The Evolution of Hokusai’s Great Wave: A Study of 113 Known Copies of the Iconic Woodblock Print

The most wide­ly known work by the eigh­teenth- and nine­teenth-cen­tu­ry Japan­ese artist Hoku­sai, 神奈川沖浪裏, is usu­al­ly trans­lat­ed into Eng­lish as The Great Wave off Kana­gawa. That ver­sion of the title reflects the icon­ic scene depict­ed in the image well enough, though I can’t help but feel that we should be talk­ing about waves, plur­al. Grant­ed, the Japan­ese lan­guage hard­ly makes a fuss about plu­ral­i­ty and sin­gu­lar­i­ty in the first place, but even by the stan­dards of ukiyo‑e wood­block prints, this is a work of art that takes many forms. It’s not just that there are a lot of par­o­dies float­ing around, but that no sin­gle “orig­i­nal” even exists.

“There’s not just one impres­sion of the Great Wave, as many peo­ple think. There were orig­i­nal­ly thou­sands of them,” says sci­en­tist Capucine Koren­berg in the British Muse­um video above. Back in the mid-nine­teenth cen­tu­ry, “Japan­ese prints were very cheap, and you could buy them for the same amount of mon­ey you could buy a dou­ble help­ing of soup and noo­dles.” Demand for the Great Wave in par­tic­u­lar was such that experts reck­on that at least 8,000 prints were sold, hav­ing been made “until the wood­blocks just start­ed to be so worn out that they could­n’t be used any­more.” Again, note the plur­al: if the blocks used to make the image were replaced, we’d expect to see dif­fer­ences in the actu­al image over time.

We’ve dis­cussed before how the Great Wave went through sev­er­al iter­a­tions over four decades before Hoku­sai found the form rec­og­nized around the world still today. But if you look at a print of the final ver­sion close­ly enough — and know enough about Hoku­sai’s art — you can tell whether it came from an ear­li­er edi­tion or a lat­er one. It was no less an expert than long­time Tokyo-based print­mak­er and Hoku­sai enthu­si­ast David Bull (pre­vi­ous­ly fea­tured here on Open Cul­ture) who noticed that “he could see small dif­fer­ences between the strokes” of the three Great Wave prints owned by the British Muse­um. Hear­ing this sent Koren­berg on a quest to deter­mine their exact chrono­log­i­cal order.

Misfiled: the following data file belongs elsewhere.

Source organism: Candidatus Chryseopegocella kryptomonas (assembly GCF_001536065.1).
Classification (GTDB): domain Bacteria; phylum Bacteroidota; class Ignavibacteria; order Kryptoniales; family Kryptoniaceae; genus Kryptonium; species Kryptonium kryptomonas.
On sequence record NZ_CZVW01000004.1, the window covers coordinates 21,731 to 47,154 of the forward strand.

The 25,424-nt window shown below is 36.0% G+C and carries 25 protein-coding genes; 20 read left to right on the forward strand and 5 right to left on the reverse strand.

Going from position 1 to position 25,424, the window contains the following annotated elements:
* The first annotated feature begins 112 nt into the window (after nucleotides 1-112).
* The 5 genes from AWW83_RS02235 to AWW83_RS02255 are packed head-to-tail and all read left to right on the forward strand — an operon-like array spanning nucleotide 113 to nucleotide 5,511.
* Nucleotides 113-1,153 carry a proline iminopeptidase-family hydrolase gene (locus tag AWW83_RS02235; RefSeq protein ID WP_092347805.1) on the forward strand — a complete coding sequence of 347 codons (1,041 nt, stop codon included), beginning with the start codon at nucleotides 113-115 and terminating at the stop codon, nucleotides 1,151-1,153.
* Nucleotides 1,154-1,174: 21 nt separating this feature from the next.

Many fac­tors com­pli­cat­ed this task, includ­ing the amount of ink and pres­sure applied to the wood­block dur­ing its cre­ation, as well as the chances of mod­i­fi­ca­tion or par­tial replace­ment of par­tic­u­lar blocks along the way. In the end, she found it “more cer­tain than ever” that the British Muse­um’s three Great Waves came from the same key block, which would have been mod­eled after Hoku­sai’s draw­ing. But along the way, she did make a dis­cov­ery: it was pre­vi­ous­ly thought that 111 iden­ti­fied prints exist­ed, but she con­firmed two more, bring­ing the total up to 113.  Deter­min­ing the fate of the oth­er 7,887 is a task best left to the even more obses­sive ukiyo-e-hunters out there.

Relat­ed con­tent:

An Intro­duc­tion to Hokusai’s Great Wave, One of the Most Rec­og­niz­able Art­works in the World

The Evo­lu­tion of The Great Wave off Kana­gawa: See Four Ver­sions That Hoku­sai Paint­ed Over Near­ly 40 Years

Watch the Mak­ing of Japan­ese Wood­block Prints, from Start to Fin­ish, by a Long­time Tokyo Print­mak­er

Watch a Mas­ter Japan­ese Print­mak­er at Work: Two Unin­ten­tion­al­ly Relax­ing ASMR Videos

A Col­lec­tion of Hokusai’s Draw­ings Are Being Carved Onto Wood­blocks & Print­ed for the First Time Ever

Watch Hokusai’s The Great Wave off Kana­gawa Get Entire­ly Recre­at­ed with 50,000 LEGO Bricks

Based in Seoul, Col­in Marshall writes and broad­casts on cities, lan­guage, and cul­ture. His projects include the Sub­stack newslet­ter Books on Cities and the book The State­less City: a Walk through 21st-Cen­tu­ry Los Ange­les. Fol­low him on Twit­ter at @colinmarshall or on Face­book.

by | Permalink | Comments (0) |

Sup­port Open Cul­ture

We’re hop­ing to rely on our loy­al read­ers rather than errat­ic ads. To sup­port Open Cul­ture’s edu­ca­tion­al mis­sion, please con­sid­er mak­ing a dona­tion. We accept Pay­Pal, Ven­mo (@openculture), Patre­on and Cryp­to! Please find all options here. We thank you!

Leave a Reply

Open Culture was founded by Dan Colman.